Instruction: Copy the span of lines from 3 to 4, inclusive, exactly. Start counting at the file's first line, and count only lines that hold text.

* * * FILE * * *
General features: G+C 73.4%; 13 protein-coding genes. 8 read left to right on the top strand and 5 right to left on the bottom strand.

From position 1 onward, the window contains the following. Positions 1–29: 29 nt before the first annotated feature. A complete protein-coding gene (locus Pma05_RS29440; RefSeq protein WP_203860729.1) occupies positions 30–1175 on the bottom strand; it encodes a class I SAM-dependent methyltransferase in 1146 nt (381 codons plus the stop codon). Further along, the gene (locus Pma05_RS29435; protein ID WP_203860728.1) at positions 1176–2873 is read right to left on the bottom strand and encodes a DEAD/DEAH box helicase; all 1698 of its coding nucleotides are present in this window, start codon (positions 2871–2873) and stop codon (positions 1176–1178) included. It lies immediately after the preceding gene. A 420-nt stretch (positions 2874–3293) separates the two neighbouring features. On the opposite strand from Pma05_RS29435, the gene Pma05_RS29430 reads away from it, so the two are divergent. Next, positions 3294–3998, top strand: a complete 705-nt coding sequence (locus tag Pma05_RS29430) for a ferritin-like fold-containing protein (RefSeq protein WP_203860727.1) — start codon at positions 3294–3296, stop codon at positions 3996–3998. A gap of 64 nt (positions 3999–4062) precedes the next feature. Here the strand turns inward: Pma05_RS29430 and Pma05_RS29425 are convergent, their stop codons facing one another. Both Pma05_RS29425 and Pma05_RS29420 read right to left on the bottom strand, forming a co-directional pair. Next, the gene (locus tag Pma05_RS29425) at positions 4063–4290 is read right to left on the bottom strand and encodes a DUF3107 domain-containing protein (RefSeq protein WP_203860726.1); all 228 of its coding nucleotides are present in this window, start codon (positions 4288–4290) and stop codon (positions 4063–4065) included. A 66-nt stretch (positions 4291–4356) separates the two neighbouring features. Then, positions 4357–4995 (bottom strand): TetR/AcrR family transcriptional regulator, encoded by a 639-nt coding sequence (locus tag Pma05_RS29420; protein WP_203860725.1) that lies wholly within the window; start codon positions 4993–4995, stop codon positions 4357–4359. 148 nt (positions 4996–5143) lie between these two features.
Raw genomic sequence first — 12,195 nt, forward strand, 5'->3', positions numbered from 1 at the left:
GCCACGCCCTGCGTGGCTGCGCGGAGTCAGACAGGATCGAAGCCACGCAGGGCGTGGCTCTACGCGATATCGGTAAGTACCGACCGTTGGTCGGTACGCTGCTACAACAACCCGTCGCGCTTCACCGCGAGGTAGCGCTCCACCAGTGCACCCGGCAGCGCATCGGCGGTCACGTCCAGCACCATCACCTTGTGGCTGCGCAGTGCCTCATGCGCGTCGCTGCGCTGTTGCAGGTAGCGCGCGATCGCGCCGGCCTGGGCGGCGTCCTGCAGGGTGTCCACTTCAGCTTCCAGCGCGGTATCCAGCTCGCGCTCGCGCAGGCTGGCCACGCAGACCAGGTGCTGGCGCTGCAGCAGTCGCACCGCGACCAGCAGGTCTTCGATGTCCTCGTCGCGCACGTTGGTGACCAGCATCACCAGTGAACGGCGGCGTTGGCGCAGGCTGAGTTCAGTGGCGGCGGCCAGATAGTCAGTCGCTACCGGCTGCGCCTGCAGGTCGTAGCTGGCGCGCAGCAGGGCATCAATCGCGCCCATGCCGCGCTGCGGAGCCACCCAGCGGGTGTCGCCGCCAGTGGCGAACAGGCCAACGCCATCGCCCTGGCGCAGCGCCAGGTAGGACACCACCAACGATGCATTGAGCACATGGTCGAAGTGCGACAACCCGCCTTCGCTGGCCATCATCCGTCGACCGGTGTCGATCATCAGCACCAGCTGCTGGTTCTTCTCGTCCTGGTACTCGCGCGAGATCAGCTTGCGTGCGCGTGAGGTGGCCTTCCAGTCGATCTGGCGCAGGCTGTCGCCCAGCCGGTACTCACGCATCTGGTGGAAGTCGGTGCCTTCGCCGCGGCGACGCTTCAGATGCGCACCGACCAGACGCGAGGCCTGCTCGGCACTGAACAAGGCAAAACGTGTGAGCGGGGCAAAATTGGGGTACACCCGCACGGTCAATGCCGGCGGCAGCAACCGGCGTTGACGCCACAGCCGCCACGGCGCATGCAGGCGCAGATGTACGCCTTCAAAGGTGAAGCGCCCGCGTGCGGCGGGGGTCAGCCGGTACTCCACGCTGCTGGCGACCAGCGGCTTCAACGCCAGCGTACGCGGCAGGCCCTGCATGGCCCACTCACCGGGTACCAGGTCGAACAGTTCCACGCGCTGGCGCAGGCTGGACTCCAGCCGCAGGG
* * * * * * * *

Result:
Raw genomic sequence first — 12,195 nt, forward strand, 5'->3', positions numbered from 1 at the left:
GCCACGCCCTGCGTGGCTGCGCGGAGTCAGACAGGATCGAAGCCACGCAGGGCGTGGCTCTACGCGATATCGGTAAGTACCGACCGTTGGTCGGTACGCTGCTACAACAACCCGTCGCGCTTCACCGCGAGGTAGCGCTCCACCAGTGCACCCGGCAGCGCATCGGCGGTCACGTCCAGCACCATCACCTTGTGGCTGCGCAGTGCCTCATGCGCGTCGCTGCGCTGTTGCAGGTAGCGCGCGATCGCGCCGGCCTGGGCGGCGTCCTGCAGGGTGTCCACTTCAGCTTCCAGCGCGGTATCCAGCTCGCGCTCGCGCAGGCTGGCCACGCAGACCAGGTGCTGGCGCTGCAGCAGTCGCACCGCGACCAGCAGGTCTTCGATGTCCTCGTCGCGCACGTTGGTGACCAGCATCACCAGTGAACGGCGGCGTTGGCGCAGGCTGAGTTCAGTGGCGGCGGCCAGATAGTCAGTCGCTACCGGCTGCGCCTGCAGGTCGTAGCTGGCGCGCAGCAGGGCATCAATCGCGCCCATGCCGCGCTGCGGAGCCACCCAGCGGGTGTCGCCGCCAGTGGCGAACAGGCCAACGCCATCGCCCTGGCGCAGCGCCAGGTAGGACACCACCAACGATGCATTGAGCACATGGTCGAAGTGCGACAACCCGCCTTCGCTGGCCATCATCCGTCGACCGGTGTCGATCATCAGCACCAGCTGCTGGTTCTTCTCGTCCTGGTACTCGCGCGAGATCAGCTTGCGTGCGCGTGAGGTGGCCTTCCAGTCGATCTGGCGCAGGCTGTCGCCCAGCCGGTACTCACGCATCTGGTGGAAGTCGGTGCCTTCGCCGCGGCGACGCTTCAGATGCGCACCGACCAGACGCGAGGCCTGCTCGGCACTGAACAAGGCAAAACGTGTGAGCGGGGCAAAATTGGGGTACACCCGCACGGTCAATGCCGGCGGCAGCAACCGGCGTTGACGCCACAGCCGCCACGGCGCATGCAGGCGCAGATGTACGCCTTCAAAGGTGAAGCGCCCGCGTGCGGCGGGGGTCAGCCGGTACTCCACGCTGCTGGCGACCAGCGGCTTCAACGCCAGCGTACGCGGCAGGCCCTGCATGGCCCACTCACCGGGTACCAGGTCGAACAGTTCCACGCGCTGGCGCAGGCTGGACTCCAGCCGCAGGG